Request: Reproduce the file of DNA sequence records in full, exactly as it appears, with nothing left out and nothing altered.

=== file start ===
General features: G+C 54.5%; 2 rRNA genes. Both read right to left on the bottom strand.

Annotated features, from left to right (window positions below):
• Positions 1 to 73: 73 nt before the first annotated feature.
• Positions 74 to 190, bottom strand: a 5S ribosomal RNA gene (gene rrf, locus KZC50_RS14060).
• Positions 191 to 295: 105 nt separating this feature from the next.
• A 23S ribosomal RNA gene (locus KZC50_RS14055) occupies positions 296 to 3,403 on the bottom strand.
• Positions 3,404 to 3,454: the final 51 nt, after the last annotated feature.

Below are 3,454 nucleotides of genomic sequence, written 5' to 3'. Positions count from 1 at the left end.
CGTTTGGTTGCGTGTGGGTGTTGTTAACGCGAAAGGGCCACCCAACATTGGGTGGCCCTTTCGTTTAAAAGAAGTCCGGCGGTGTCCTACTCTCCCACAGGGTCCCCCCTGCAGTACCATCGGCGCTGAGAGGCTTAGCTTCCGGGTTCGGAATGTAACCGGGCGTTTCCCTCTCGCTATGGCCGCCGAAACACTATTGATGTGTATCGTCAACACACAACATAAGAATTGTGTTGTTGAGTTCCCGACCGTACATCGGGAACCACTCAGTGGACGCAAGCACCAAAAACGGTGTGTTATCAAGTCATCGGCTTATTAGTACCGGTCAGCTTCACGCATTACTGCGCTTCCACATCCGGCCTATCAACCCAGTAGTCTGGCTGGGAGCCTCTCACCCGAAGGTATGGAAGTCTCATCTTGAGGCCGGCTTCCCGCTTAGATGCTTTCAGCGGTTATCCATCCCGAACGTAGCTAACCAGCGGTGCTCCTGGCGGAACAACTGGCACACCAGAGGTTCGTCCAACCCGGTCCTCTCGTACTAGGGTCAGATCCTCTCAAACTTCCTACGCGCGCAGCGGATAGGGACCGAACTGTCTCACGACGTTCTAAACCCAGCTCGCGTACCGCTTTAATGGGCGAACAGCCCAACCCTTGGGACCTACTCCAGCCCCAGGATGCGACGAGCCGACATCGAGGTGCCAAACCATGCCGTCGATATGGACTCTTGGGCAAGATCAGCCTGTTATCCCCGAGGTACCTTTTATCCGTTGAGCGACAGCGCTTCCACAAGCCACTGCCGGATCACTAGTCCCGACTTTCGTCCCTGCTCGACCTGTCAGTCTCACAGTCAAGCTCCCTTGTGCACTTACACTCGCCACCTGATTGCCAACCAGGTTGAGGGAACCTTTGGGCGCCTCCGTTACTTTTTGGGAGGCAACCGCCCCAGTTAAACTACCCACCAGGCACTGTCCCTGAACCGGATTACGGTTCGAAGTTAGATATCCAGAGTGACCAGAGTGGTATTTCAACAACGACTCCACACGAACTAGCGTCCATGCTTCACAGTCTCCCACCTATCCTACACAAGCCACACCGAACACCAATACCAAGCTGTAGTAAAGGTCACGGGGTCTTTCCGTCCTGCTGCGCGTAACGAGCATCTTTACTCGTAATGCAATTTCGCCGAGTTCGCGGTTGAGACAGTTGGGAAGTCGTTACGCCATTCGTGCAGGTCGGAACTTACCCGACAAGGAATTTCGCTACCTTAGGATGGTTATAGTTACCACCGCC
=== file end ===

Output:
General features: G+C 54.5%; 2 rRNA genes. Both read right to left on the bottom strand.

Annotated features, from left to right (window positions below):
• Positions 1 to 73: 73 nt before the first annotated feature.
• Positions 74 to 190, bottom strand: a 5S ribosomal RNA gene (gene rrf, locus KZC50_RS14060).
• Positions 191 to 295: 105 nt separating this feature from the next.
• A 23S ribosomal RNA gene (locus KZC50_RS14055) occupies positions 296 to 3,403 on the bottom strand.
• Positions 3,404 to 3,454: the final 51 nt, after the last annotated feature.

Below are 3,454 nucleotides of genomic sequence, written 5' to 3'. Positions count from 1 at the left end.
CGTTTGGTTGCGTGTGGGTGTTGTTAACGCGAAAGGGCCACCCAACATTGGGTGGCCCTTTCGTTTAAAAGAAGTCCGGCGGTGTCCTACTCTCCCACAGGGTCCCCCCTGCAGTACCATCGGCGCTGAGAGGCTTAGCTTCCGGGTTCGGAATGTAACCGGGCGTTTCCCTCTCGCTATGGCCGCCGAAACACTATTGATGTGTATCGTCAACACACAACATAAGAATTGTGTTGTTGAGTTCCCGACCGTACATCGGGAACCACTCAGTGGACGCAAGCACCAAAAACGGTGTGTTATCAAGTCATCGGCTTATTAGTACCGGTCAGCTTCACGCATTACTGCGCTTCCACATCCGGCCTATCAACCCAGTAGTCTGGCTGGGAGCCTCTCACCCGAAGGTATGGAAGTCTCATCTTGAGGCCGGCTTCCCGCTTAGATGCTTTCAGCGGTTATCCATCCCGAACGTAGCTAACCAGCGGTGCTCCTGGCGGAACAACTGGCACACCAGAGGTTCGTCCAACCCGGTCCTCTCGTACTAGGGTCAGATCCTCTCAAACTTCCTACGCGCGCAGCGGATAGGGACCGAACTGTCTCACGACGTTCTAAACCCAGCTCGCGTACCGCTTTAATGGGCGAACAGCCCAACCCTTGGGACCTACTCCAGCCCCAGGATGCGACGAGCCGACATCGAGGTGCCAAACCATGCCGTCGATATGGACTCTTGGGCAAGATCAGCCTGTTATCCCCGAGGTACCTTTTATCCGTTGAGCGACAGCGCTTCCACAAGCCACTGCCGGATCACTAGTCCCGACTTTCGTCCCTGCTCGACCTGTCAGTCTCACAGTCAAGCTCCCTTGTGCACTTACACTCGCCACCTGATTGCCAACCAGGTTGAGGGAACCTTTGGGCGCCTCCGTTACTTTTTGGGAGGCAACCGCCCCAGTTAAACTACCCACCAGGCACTGTCCCTGAACCGGATTACGGTTCGAAGTTAGATATCCAGAGTGACCAGAGTGGTATTTCAACAACGACTCCACACGAACTAGCGTCCATGCTTCACAGTCTCCCACCTATCCTACACAAGCCACACCGAACACCAATACCAAGCTGTAGTAAAGGTCACGGGGTCTTTCCGTCCTGCTGCGCGTAACGAGCATCTTTACTCGTAATGCAATTTCGCCGAGTTCGCGGTTGAGACAGTTGGGAAGTCGTTACGCCATTCGTGCAGGTCGGAACTTACCCGACAAGGAATTTCGCTACCTTAGGATGGTTATAGTTACCACCGCC